One hundred university students completed a self-report measure of psychopathy that probed four key areas - lack of empathy, grandiosity, impulsivity and delinquency. The top 33 per cent and bottom 33 per cent of scorers subsequently formed high and low psychopathy groups. The low and high psychopathy groups then completed the kinds of neuropsychological tests that have often been used on research with criminal psychopaths.

The high psychopathy students, as well as recording low empathy on the self-report test, also scored poorly on the Iowa Card Gambling task (relative to the low psychopathy students), reflecting the same kind of performance seen in criminal psychopaths. This gambling task is thought to measure functioning in a specific frontal region of the brain called orbitofrontal cortex (OFC), which is known to be involved in emotion and decision-making.


Psychopaths' Brains Wired to Seek Rewards, No Matter the Consequences

psychopathic brain
© Gregory R.Samanez-Larkin and Joshua W. Buckholtz
Abnormalities in how the nucleus accumbens, highlighted here, processes dopamine have been found in individuals with psychopathic traits and may be linked to violent, criminal behavior.
The brains of psychopaths appear to be wired to keep seeking a reward at any cost, new research from Vanderbilt University finds. The research uncovers the role of the brain's reward system in psychopathy and opens a new area of study for understanding what drives these individuals.

"This study underscores the importance of neurological research as it relates to behavior," Dr. Francis S. Collins, director of the National Institutes of Health, said. "The findings may help us find new ways to intervene before a personality trait becomes antisocial behavior."

The results were published March 14, 2010, in Nature Neuroscience.

"Psychopaths are often thought of as cold-blooded criminals who take what they want without thinking about consequences," Joshua Buckholtz, a graduate student in the Department of Psychology and lead author of the new study, said. "We found that a hyper-reactive dopamine reward system may be the foundation for some of the most problematic behaviors associated with psychopathy, such as violent crime, recidivism and substance abuse."


A Radical New Definition of Addiction Creates a Big Storm

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A sweeping new definition of addiction stakes out controversial positions that many, including the powerful psychiatric lobby, are likely to argue with.

If you think addiction is all about booze, drugs, sex, gambling, food and other irresistible vices, think again. And if you believe that a person has a choice whether or not to indulge in an addictive behavior, get over it. The American Society of Addiction Medicine (ASAM) blew the whistle on these deeply held notions with its official release of a new document defining addiction as a chronic neurological disorder involving many brain functions, most notably a devastating imbalance in the so-called reward circuitry. This fundamental impairment in the experience of pleasure literally compels the addict to chase the chemical highs produced by substances like drugs and alcohol and obsessive behaviors like sex, food and gambling.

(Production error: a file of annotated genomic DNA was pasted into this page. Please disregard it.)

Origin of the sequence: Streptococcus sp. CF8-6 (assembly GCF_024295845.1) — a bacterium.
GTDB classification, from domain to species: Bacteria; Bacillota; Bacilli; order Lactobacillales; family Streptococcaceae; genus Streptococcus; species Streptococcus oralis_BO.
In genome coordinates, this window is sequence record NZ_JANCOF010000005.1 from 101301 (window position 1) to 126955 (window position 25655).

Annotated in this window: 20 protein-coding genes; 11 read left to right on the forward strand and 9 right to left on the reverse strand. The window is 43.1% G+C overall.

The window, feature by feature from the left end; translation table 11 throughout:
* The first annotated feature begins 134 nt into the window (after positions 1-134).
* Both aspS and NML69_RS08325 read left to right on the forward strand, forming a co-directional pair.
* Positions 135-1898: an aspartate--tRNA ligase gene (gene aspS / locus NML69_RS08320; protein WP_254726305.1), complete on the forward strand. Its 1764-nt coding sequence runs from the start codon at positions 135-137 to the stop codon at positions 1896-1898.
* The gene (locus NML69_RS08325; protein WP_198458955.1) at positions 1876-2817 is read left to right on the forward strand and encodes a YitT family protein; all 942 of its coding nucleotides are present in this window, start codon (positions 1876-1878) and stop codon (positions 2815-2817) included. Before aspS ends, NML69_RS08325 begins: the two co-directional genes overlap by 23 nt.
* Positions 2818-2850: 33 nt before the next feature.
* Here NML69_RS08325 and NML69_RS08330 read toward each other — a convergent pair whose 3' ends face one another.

The definition, a result of a four-year process involving more than 80 leading experts in addiction and neurology, emphasizes that addiction is a primary illness - in other words, it's not caused by mental health issues such as mood or personality disorders, putting to rest the popular notion that addictive behaviors are a form of "self-medication" to, say, ease the pain of depression or anxiety.


Less depression for working moms who expect that they 'can't do it all'

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Working moms have lower rates of depression than their stay-at-home counterparts, but buying into the supermom myth could put working mothers at greater risk for depression.

A new study shows that working mothers who expressed a supermom attitude that work and home lives can be blended with relative ease showed more depression symptoms than working moms who expected that they would have to forego some aspects of their career or parenting to achieve a work-life balance.

"Women are sold a story that they can do it all, but most workplaces are still designed for employees without child-care responsibilities," said Katrina Leupp, a University of Washington sociology graduate student who led the study. In reality, juggling home and work lives requires some sacrifice, she said, such as cutting back on work hours and getting husbands to help more.

"You can happily combine child rearing and a career, if you're willing to let some things slide," Leupp said. She will present her study Aug. 21 at the American Sociological Association's annual meeting in Las Vegas, Nev.

Leupp analyzed survey responses from 1,600 women, all 40 years old and married, across the United States. The respondents, a mix of stay-at-home moms and working mothers, were participating in the National Longitudinal Survey of Youth, administered by the U.S. Department of Labor.


Psychopaths and Big Money - It All Adds Up

psycho coin in cup
© Thinkstock
Commerce students returned 'significantly higher primary psychopathy scores than science or arts majors'.
Psychopaths prefer commerce degrees - that's the finding of a world-first study examining university students' personalities and course preferences.

Victoria University students with higher scores for psychopathy traits tended to opt to study commerce, with law next most popular.

The study of 903 undergraduates found that significantly fewer with high psychopathy scores chose science and fewer still went for arts.

The paper - "Greed is Good? Student Disciplinary Choice and Self-Reported Psychopathy" - published this month in the international Journal of Personality and Individual Differences was sparked by fallout of the world financial crisis.

The role of high-profile financiers in the global recession made the idea of the psychopath in organisations increasingly relevant, said Victoria University associate professor of psychology Marc Wilson, who conducted the research with colleague Karena McCarthy.